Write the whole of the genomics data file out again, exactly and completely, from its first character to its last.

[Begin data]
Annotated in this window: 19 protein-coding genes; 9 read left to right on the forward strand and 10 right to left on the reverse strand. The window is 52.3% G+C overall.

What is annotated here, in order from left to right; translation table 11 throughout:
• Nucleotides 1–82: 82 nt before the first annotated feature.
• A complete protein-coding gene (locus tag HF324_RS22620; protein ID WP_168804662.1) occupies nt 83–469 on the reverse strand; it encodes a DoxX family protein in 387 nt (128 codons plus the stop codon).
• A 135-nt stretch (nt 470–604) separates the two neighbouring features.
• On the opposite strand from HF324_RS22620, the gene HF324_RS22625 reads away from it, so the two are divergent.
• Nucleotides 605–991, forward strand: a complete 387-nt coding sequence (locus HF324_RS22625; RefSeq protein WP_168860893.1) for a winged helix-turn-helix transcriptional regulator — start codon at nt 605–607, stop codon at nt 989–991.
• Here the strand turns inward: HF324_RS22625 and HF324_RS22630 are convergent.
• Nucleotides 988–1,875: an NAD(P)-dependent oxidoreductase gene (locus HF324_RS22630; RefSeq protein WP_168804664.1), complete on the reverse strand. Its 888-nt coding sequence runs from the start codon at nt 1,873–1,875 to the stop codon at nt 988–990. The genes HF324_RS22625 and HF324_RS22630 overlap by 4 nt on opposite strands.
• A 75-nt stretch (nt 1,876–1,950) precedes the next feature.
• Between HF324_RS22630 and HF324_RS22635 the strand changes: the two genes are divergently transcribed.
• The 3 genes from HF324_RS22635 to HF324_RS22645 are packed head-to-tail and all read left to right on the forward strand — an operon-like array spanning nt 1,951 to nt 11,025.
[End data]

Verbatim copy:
Annotated in this window: 19 protein-coding genes; 9 read left to right on the forward strand and 10 right to left on the reverse strand. The window is 52.3% G+C overall.

What is annotated here, in order from left to right; translation table 11 throughout:
• Nucleotides 1–82: 82 nt before the first annotated feature.
• A complete protein-coding gene (locus tag HF324_RS22620; protein ID WP_168804662.1) occupies nt 83–469 on the reverse strand; it encodes a DoxX family protein in 387 nt (128 codons plus the stop codon).
• A 135-nt stretch (nt 470–604) separates the two neighbouring features.
• On the opposite strand from HF324_RS22620, the gene HF324_RS22625 reads away from it, so the two are divergent.
• Nucleotides 605–991, forward strand: a complete 387-nt coding sequence (locus HF324_RS22625; RefSeq protein WP_168860893.1) for a winged helix-turn-helix transcriptional regulator — start codon at nt 605–607, stop codon at nt 989–991.
• Here the strand turns inward: HF324_RS22625 and HF324_RS22630 are convergent.
• Nucleotides 988–1,875: an NAD(P)-dependent oxidoreductase gene (locus HF324_RS22630; RefSeq protein WP_168804664.1), complete on the reverse strand. Its 888-nt coding sequence runs from the start codon at nt 1,873–1,875 to the stop codon at nt 988–990. The genes HF324_RS22625 and HF324_RS22630 overlap by 4 nt on opposite strands.
• A 75-nt stretch (nt 1,876–1,950) precedes the next feature.
• Between HF324_RS22630 and HF324_RS22635 the strand changes: the two genes are divergently transcribed.
• The 3 genes from HF324_RS22635 to HF324_RS22645 are packed head-to-tail and all read left to right on the forward strand — an operon-like array spanning nt 1,951 to nt 11,025.